As usual, it takes you ten minutes just to choose what you want. There’s just too much choice! You had Thai yesterday, so maybe Mexican today. No, you don’t feel like Mexican. Indian food it is. Walking into the shop, you spend another five minutes debating what you’ll get. Eventually you go with what you always do, a medium butter chicken with roti and a bottle of water.

Blaring on the wall is a daytime soap opera; bad acting enunciated by a worse script. As the blonde woman yells at the brunette man, a long strip of text begins rolling across the bottom of the screen:


I want to help them.

The warning played out twice across the screen before the drama was cut short and an attractive but sombre news anchor replaced it. Repeating the warning, she made it clear what to expect in the next few hours.

“Once in a millennium storm … catastrophic damage expected … state of emergency declared.”

The tense knot of anxiousness makes its home in the deepest part of your stomach and you’re no longer hungry. Making your way back to work in a stupor, reality comes crashing down as the firm calls a staff meeting and tells everyone to go home.

Rushing to your daughters school, it takes an hour to pick her up as every other parent does the same. Hopping into the passenger seat next to you, she stares at you with those big, brown eyes.

“I’m scared.”

You pull her in close for a hug before strapping on her seatbelt. Keeping your voice as steady as you can, you tell her everything will be fine.

I don’t believe you.

Part 3

Your son is fast asleep in your lap. Even though he’s facing away from you, towards the television, his gentle breathing and loss of attention for the end of his favourite movie – Frozen – means the little one is out to the world. Before you turn the TV off, you flick through some of the other stations. It had been a damaging week for the country. Cyclone Rufus was over and the army had been called in to assist with the clean-up.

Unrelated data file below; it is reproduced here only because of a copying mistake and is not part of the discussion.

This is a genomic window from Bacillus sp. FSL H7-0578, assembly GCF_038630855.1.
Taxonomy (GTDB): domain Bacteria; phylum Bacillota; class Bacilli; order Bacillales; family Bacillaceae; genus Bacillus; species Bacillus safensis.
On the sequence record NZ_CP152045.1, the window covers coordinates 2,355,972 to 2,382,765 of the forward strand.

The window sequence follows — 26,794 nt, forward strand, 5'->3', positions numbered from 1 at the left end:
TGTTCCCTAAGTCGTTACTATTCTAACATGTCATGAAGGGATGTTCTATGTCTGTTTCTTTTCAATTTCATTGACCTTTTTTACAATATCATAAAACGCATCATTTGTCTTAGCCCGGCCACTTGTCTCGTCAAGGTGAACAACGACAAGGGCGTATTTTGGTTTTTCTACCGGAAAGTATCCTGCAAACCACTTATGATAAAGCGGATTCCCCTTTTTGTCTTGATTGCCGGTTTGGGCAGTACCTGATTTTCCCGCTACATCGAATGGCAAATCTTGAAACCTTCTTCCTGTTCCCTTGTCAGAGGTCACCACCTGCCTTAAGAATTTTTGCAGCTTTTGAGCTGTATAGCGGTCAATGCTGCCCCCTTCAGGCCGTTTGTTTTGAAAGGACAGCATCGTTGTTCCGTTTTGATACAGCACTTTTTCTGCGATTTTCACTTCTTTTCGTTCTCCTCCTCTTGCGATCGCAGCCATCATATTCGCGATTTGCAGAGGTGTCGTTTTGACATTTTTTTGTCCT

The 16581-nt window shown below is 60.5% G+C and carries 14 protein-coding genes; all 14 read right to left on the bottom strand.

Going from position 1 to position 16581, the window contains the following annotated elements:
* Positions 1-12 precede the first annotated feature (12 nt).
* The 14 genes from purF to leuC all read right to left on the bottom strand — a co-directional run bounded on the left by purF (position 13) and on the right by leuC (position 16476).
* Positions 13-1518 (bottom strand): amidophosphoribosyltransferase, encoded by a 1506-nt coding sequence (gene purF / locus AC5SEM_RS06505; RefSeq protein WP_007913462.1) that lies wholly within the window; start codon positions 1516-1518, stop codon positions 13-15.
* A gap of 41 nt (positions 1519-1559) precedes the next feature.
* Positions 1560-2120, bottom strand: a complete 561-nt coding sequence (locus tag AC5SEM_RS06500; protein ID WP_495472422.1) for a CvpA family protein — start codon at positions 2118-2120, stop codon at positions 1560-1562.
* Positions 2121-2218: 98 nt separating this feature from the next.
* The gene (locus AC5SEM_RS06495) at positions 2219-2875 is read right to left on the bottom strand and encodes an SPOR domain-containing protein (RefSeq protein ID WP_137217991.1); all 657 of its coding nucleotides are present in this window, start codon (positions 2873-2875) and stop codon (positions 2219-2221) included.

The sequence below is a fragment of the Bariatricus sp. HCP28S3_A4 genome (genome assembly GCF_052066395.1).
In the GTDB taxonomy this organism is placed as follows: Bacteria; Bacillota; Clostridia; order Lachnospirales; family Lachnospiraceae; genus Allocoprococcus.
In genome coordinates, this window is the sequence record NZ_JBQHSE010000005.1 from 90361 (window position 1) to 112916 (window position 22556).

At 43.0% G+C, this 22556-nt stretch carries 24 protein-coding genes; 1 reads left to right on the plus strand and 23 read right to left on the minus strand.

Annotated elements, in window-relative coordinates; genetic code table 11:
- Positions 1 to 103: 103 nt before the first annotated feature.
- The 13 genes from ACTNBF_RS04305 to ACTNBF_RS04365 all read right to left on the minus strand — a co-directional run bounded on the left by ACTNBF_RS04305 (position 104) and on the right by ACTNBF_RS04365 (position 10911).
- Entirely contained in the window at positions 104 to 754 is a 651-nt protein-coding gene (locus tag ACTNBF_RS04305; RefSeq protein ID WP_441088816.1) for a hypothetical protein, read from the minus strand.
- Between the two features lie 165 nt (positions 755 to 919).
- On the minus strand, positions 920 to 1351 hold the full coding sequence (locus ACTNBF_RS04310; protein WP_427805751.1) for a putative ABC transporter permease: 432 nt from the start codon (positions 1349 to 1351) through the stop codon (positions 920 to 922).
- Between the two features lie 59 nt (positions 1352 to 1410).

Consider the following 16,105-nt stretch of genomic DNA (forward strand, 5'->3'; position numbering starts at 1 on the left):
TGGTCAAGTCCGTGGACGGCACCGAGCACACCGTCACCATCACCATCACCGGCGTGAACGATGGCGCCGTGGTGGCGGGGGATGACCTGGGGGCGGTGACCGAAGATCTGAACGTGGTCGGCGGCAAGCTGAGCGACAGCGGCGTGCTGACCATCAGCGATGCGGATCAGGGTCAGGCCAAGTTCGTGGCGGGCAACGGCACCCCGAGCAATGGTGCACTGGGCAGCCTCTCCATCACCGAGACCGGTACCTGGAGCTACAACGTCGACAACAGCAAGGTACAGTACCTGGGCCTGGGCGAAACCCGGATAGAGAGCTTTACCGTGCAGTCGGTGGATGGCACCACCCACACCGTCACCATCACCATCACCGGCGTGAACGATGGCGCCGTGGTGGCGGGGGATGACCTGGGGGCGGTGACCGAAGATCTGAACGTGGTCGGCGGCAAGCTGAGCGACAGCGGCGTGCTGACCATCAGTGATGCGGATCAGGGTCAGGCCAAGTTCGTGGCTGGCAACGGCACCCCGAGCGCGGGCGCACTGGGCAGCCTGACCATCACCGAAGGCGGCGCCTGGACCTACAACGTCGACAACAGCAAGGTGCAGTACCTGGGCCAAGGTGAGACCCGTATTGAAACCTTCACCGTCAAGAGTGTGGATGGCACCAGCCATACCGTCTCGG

As you flick through the channels, you pause on the 24-hour news. A backdrop of destruction frames the reporter. Homes ripped from their foundations, trees torn from the ground, cars lying on their sides; a battleground in your own backyard. The camera swivels to the right and the reporter quickly introduces a parent and their child.

“We’ve lost everything.” The parent started, distress clear on his face. “Three days ago we were sitting at home watching movies. Now we have nothing. The armies doing everything they can, but it’s hard not to feel your world is ending when you have no home to go to. I just don’t know how we’re going to cope now.”

It was heartbreaking seeing this parent stare down at their stricken daughter, but what could you do?

“Can we help them?” Your son asks from the careful embrace of your arms.

Surprised he’s awake, you’re lost for words. He carefully turns around in your lap and looks up at you with inquisitiveness on his innocent face. Searching for words, you reply weakly.

“I don’t think so buddy. It’s ok they’ll get through it.” You attempt a weak smile.

Extricating himself from you, he pulls himself away and hops down from the couch. Yawning widely, he makes his way in his Toy Story pyjama’s to the family room doorway, where he pauses. Turning, he says,

“I don’t believe you.”